The scorching plains of Megiddo are home to a diverse group of giant beasts and the hardy horse-riding people who hunt them. The beasts range from herds of wild cattle to the giant white elephant, from the Megiddon plains rhinoceros to the giant swamp basilisk. Despite the beasts’ enormous size, the Megiddim have found ways to hunt and bring down them all.
The Megiddim are dark complexioned and black haired, with powerful hulking builds. They decorate themselves in war paint but otherwise rove around naked, believing clothing to be the mark of a civilized oppressor (harashim). They are powerful javelin throwers and expert horse riders. They form camps on the open plain but never stay in one place for long. Women gather fruit and herbs, as well as take care of the children, during the men’s hunting excursions.
The Megiddim call life itself The Great Hunt (Masai Masai). Their religion has traditionally been instinctual, giving divine status to the world around them. They have scorned civilized religion as the faith of their enemies, having long believed themselves the victims of Fharas and the city dwellers.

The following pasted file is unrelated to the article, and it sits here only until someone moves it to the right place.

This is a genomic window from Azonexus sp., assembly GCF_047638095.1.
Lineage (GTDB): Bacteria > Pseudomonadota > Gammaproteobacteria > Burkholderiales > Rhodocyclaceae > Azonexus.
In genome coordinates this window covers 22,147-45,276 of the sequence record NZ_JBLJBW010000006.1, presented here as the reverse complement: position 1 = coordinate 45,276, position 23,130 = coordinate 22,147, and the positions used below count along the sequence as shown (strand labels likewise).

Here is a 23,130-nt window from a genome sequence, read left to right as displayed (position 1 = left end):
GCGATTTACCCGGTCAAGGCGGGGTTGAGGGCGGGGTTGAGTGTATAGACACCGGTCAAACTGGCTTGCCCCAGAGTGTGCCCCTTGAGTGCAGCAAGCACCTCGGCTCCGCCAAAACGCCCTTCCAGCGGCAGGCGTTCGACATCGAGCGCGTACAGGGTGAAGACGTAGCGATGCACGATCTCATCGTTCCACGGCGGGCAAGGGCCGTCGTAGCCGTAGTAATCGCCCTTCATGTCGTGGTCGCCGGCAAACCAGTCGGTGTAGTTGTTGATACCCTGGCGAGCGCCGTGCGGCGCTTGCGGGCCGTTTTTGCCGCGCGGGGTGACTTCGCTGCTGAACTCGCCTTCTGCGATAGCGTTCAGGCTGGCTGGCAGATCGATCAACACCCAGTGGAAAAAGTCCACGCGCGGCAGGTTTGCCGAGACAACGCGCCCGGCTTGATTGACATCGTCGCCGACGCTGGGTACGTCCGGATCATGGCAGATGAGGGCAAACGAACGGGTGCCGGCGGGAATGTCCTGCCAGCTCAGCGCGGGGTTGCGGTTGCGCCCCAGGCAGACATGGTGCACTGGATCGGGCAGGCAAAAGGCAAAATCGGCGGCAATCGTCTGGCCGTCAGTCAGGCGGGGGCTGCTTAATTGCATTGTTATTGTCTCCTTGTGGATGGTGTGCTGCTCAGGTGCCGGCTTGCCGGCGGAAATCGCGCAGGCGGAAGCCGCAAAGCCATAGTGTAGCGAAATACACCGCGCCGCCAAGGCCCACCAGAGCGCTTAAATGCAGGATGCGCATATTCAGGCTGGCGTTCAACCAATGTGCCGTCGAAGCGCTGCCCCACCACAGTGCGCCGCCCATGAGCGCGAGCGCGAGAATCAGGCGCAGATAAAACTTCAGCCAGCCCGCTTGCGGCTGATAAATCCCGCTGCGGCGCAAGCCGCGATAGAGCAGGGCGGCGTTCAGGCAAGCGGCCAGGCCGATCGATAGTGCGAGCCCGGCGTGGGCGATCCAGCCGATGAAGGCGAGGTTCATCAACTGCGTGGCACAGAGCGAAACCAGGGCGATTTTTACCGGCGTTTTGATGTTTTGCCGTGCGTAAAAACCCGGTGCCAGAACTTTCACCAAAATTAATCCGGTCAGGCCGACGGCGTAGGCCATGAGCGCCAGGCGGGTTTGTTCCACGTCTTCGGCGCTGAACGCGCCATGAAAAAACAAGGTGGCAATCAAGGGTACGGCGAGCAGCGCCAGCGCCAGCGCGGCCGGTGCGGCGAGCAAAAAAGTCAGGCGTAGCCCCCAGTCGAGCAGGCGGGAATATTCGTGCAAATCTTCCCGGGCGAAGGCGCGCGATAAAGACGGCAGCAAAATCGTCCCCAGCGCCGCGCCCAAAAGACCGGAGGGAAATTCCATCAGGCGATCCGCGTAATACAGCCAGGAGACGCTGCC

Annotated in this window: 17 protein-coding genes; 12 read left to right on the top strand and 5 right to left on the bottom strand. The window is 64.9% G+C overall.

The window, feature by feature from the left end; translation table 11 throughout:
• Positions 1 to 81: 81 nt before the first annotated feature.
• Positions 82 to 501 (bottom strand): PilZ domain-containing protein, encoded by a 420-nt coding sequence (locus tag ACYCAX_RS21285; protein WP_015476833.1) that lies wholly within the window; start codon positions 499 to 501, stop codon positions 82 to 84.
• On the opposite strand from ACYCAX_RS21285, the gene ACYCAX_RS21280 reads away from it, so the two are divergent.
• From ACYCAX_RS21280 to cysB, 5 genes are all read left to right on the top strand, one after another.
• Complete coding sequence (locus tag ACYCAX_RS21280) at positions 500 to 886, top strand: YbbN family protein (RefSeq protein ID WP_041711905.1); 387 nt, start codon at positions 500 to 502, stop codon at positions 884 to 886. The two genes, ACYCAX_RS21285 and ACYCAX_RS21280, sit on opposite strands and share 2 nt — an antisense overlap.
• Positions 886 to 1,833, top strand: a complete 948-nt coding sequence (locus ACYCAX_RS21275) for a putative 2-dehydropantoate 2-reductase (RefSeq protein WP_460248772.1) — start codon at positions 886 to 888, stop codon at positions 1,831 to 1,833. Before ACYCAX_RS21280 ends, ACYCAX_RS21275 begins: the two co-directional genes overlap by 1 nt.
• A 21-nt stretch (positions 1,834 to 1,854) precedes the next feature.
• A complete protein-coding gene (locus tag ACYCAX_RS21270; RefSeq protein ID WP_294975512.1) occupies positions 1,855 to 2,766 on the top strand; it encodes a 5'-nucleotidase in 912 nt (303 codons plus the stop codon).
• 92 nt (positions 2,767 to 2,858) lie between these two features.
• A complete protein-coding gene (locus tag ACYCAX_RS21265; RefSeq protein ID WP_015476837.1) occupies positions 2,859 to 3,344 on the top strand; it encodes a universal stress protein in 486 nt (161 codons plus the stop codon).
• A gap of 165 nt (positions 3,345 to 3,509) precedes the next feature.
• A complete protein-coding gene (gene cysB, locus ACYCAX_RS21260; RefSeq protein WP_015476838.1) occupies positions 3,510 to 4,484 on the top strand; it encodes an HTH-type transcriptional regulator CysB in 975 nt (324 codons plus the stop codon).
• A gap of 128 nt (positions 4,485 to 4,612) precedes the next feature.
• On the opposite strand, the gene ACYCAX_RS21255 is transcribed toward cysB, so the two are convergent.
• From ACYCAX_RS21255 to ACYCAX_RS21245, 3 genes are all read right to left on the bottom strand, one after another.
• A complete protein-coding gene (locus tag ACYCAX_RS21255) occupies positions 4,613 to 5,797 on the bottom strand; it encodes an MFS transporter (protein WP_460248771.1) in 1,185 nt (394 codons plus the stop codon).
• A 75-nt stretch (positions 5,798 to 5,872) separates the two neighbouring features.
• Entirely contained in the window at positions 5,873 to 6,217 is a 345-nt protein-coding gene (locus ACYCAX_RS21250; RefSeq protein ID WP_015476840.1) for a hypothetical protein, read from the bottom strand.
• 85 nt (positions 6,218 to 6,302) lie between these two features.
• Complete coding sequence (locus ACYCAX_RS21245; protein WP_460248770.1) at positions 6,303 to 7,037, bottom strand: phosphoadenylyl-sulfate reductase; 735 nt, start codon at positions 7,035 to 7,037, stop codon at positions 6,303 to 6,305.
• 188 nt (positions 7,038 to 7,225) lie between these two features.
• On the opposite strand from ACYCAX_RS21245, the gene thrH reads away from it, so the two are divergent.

The Megiddim craft tents from hides. Originally, the Megiddim carved arrowheads and daggers from flint for hunting. Contact with the civilized peoples of Fharas has caused them to switch to iron weapons, which they acquire in exchange for hides, pelts and furs.
In recent years, many tribes have taken up the lawgiver faith, destroying the Spice Cities and plundering as they go. These roving bands have been termed the Dark Horde for their black banners and their incredible brutality.
The vast grassland stretches for miles. Except for small pockets, there are no trees to be found. Volcanoes, some dormant and some active, can be seen sporadically throughout the plain. Megiddo endures intense heat all year round, but receives plentiful rainfall. This lush grassland has allowed for abundant wildlife. The immense plains rhinoceros, the Megiddo white elephant, and the giant black stag — in addition to antelope herds, lion prides, and many other animals — have ensured the Megiddim plenty to eat.
No roads cross through Molkoro. The Megiddim migrate with the herds and never stay in one place for long. Nor is Fharese currency accepted; offer a gold coin in payment and a Megiddim chieftain will balk. In all, travel is inadvisable; the interior is largely unexplored and extremely dangerous to outsiders.
If you must, hire a guide in the Spice Cities, a Megiddim who knows his way through the land. These guides have been known to rob and kill, however, so there is always great risk.